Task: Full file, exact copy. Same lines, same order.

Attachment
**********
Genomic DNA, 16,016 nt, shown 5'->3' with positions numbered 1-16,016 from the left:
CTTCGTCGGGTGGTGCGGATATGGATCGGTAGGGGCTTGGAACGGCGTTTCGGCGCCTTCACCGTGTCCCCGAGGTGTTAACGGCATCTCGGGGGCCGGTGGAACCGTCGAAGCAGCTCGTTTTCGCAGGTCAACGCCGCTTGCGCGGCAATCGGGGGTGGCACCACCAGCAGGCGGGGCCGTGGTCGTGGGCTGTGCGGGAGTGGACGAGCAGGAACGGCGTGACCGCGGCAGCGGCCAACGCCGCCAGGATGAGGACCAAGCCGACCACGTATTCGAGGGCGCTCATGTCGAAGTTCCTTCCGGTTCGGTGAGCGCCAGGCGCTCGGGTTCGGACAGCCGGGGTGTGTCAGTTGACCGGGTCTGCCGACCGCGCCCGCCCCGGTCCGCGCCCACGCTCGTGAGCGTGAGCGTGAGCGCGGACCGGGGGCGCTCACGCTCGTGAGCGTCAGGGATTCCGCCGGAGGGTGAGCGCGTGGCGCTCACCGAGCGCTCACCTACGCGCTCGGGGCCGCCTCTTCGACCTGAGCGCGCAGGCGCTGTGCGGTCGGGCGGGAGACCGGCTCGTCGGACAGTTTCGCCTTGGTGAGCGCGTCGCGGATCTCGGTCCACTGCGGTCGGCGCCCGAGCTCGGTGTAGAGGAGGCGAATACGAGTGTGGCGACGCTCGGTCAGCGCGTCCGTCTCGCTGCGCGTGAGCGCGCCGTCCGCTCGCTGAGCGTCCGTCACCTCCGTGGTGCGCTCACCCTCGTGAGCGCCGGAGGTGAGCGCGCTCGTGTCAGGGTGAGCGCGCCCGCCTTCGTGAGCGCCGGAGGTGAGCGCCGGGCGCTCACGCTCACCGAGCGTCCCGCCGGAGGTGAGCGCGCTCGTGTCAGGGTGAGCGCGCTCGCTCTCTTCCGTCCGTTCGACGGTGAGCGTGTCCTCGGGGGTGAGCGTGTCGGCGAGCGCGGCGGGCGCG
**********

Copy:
Genomic DNA, 16,016 nt, shown 5'->3' with positions numbered 1-16,016 from the left:
CTTCGTCGGGTGGTGCGGATATGGATCGGTAGGGGCTTGGAACGGCGTTTCGGCGCCTTCACCGTGTCCCCGAGGTGTTAACGGCATCTCGGGGGCCGGTGGAACCGTCGAAGCAGCTCGTTTTCGCAGGTCAACGCCGCTTGCGCGGCAATCGGGGGTGGCACCACCAGCAGGCGGGGCCGTGGTCGTGGGCTGTGCGGGAGTGGACGAGCAGGAACGGCGTGACCGCGGCAGCGGCCAACGCCGCCAGGATGAGGACCAAGCCGACCACGTATTCGAGGGCGCTCATGTCGAAGTTCCTTCCGGTTCGGTGAGCGCCAGGCGCTCGGGTTCGGACAGCCGGGGTGTGTCAGTTGACCGGGTCTGCCGACCGCGCCCGCCCCGGTCCGCGCCCACGCTCGTGAGCGTGAGCGTGAGCGCGGACCGGGGGCGCTCACGCTCGTGAGCGTCAGGGATTCCGCCGGAGGGTGAGCGCGTGGCGCTCACCGAGCGCTCACCTACGCGCTCGGGGCCGCCTCTTCGACCTGAGCGCGCAGGCGCTGTGCGGTCGGGCGGGAGACCGGCTCGTCGGACAGTTTCGCCTTGGTGAGCGCGTCGCGGATCTCGGTCCACTGCGGTCGGCGCCCGAGCTCGGTGTAGAGGAGGCGAATACGAGTGTGGCGACGCTCGGTCAGCGCGTCCGTCTCGCTGCGCGTGAGCGCGCCGTCCGCTCGCTGAGCGTCCGTCACCTCCGTGGTGCGCTCACCCTCGTGAGCGCCGGAGGTGAGCGCGCTCGTGTCAGGGTGAGCGCGCCCGCCTTCGTGAGCGCCGGAGGTGAGCGCCGGGCGCTCACGCTCACCGAGCGTCCCGCCGGAGGTGAGCGCGCTCGTGTCAGGGTGAGCGCGCTCGCTCTCTTCCGTCCGTTCGACGGTGAGCGTGTCCTCGGGGGTGAGCGTGTCGGCGAGCGCGGCGGGCGCG